Scientists discover Neanderthal genes in modern humans
Friday, May 7, 2010
WASHINGTON -- We have met Neanderthal and he is us -- at least a little.
The most detailed look yet at the Neanderthal genome helps answer one of the most debated questions in anthropology: Did Neanderthals and modern humans mate?
The answer is yes, there is at least some cave man biology in most of us. Between 1 percent and 4 percent of genes in people from Europe and Asia trace back to Neanderthals.
"They live on, a little bit," says Svante Paabo of the Max Planck Institute for Evolutionary Anthropology in Leipzig, Germany.
Researchers led by Paabo, Richard E. Green of the University of California, Santa Cruz, and David Reich of Harvard Medical School compared the genetic material collected from the bones of three Neanderthals with that from five modern humans.
Their findings, reported in today's edition of the journal Science, show a relationship between Neanderthals and modern people outside Africa, Paabo said.
'A faint echo'
That suggests that interbreeding occurred in the Middle East, where both modern humans and Neanderthals lived thousands of years ago, he said.
"People are interested in the question: 'By what route did I get here?' And the idea that there is a faint echo of Neanderthals" is interesting, reflected Richard Potts, director of the Human Origins Program at the Smithsonian's National Museum of Natural History.
"I'm really impressed by the nuance they've been able to pick up," said Potts, who was not part of the research group. "The papers are a really good antidote to the all-or-nothing findings of previous studies."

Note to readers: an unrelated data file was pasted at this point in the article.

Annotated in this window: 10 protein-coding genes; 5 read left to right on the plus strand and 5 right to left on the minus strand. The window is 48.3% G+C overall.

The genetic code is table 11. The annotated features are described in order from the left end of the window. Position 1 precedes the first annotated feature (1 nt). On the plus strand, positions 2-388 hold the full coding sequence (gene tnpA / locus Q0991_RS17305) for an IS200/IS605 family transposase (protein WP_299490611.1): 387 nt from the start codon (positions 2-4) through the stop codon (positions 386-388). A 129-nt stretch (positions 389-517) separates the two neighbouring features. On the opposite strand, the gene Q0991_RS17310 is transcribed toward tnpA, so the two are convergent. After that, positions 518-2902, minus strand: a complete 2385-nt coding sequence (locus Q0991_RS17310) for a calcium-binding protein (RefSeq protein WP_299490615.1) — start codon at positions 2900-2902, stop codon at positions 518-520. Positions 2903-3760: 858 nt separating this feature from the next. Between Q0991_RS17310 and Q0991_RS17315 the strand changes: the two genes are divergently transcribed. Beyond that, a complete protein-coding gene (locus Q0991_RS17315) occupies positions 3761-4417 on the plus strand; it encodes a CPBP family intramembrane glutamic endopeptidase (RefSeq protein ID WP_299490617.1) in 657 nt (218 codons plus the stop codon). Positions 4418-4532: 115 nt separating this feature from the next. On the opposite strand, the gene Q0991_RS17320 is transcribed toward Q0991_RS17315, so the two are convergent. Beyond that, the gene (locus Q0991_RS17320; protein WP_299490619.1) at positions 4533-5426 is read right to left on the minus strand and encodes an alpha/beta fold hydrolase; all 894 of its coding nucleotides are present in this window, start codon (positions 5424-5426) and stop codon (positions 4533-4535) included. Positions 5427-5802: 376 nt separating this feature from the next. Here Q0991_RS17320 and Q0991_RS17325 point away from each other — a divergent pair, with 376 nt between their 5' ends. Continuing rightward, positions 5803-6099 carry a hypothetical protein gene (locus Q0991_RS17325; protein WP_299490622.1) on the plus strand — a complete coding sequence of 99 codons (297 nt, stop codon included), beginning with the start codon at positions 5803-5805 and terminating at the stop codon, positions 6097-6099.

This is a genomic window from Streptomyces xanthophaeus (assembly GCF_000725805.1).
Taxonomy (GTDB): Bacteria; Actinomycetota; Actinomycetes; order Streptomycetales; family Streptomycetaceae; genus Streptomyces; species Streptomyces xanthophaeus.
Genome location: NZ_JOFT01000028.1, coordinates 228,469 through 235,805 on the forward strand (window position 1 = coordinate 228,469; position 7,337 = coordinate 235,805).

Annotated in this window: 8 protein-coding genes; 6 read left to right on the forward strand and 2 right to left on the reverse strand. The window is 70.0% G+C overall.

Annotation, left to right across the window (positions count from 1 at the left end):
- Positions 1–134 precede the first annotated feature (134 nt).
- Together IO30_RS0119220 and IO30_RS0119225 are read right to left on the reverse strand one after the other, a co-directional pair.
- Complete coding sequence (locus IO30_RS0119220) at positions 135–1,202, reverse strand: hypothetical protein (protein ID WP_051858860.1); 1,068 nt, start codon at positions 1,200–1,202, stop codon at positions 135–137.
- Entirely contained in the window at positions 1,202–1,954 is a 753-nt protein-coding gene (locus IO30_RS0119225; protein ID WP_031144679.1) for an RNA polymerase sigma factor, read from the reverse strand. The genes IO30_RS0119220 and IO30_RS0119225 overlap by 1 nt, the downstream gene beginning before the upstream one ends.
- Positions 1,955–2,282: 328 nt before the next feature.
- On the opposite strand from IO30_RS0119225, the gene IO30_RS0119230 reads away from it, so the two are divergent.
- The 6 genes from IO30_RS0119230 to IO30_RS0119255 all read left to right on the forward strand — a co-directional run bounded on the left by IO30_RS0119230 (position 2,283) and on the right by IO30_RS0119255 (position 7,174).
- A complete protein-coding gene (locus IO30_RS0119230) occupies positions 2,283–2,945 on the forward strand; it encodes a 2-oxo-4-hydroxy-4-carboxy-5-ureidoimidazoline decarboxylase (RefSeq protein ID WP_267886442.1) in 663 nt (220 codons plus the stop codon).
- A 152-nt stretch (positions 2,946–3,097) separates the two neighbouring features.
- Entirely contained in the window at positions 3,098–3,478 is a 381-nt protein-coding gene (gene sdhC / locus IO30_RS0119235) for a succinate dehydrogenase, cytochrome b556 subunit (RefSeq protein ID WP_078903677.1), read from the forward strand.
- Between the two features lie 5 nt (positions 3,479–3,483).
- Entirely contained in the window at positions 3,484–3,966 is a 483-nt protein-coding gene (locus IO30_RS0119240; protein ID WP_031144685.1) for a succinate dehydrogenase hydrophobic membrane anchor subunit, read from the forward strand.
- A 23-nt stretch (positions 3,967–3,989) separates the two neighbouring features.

Humans trace their origins out of Africa into the Middle East and then on to other parts of the world. The genetic relationship with Neanderthals was found in people from Europe, China and Papua-New Guinea, but not people from Africa.
Todd Disotell, an anthropologist at New York University, suggested that more Africans should be sampled.
"My guess is, as we sample more Africans we're going to find some of these old lineages in Africa," said Disotell, who was not part of the research team.
The closest extinct relative to modern people, Neanderthals existed from about 400,000 years ago to about 30,000 years ago. They coexisted with modern humans for 30,000 to 50,000 years in Europe and western Asia.
While many people think of Neanderthals as very primitive, they had tools for things like hunting and sewing, controlled fire, lived in shelters and buried their dead.
Asked if the findings show differences between Africans and non-Africans, Paabo replied that people who want to present data in some sort of racist perspective would find a way to do so. He said, one way to look at this data could be to say people outside Africa are more primitive, while another way could be to say there is something beneficial about being part Neanderthal.
"There is no basis to link this to some sort of advantage of one group over another," he said.
Erik Trinkaus, an anthropologist at Washington University in St. Louis, who has long argued that Neanderthals contributed to the human genome, welcomed the study, commenting that now researchers "can get on to other things than who was having sex with who in the Pleistocene."
On the Net:
Max Planck Institute for Evolutionary Anthropology: http://www.eva.mpg.de/english/index.htm
Center for Biomolecular Science and Engineering, U.C. Santa Cruz: http://www.cbse.ucsc.edu/
Department of Genetics, Harvard Medical School: http://genetics.med.harvard.edu/
Smithsonian Human Origins Program: http://humanorigins.si.edu/
Department of Anthropology, New York University: http://anthropology.as.nyu.edu/page/home
Department of Anthropology, Washington University, St. Louis: http://anthropology.artsci.wustl.edu/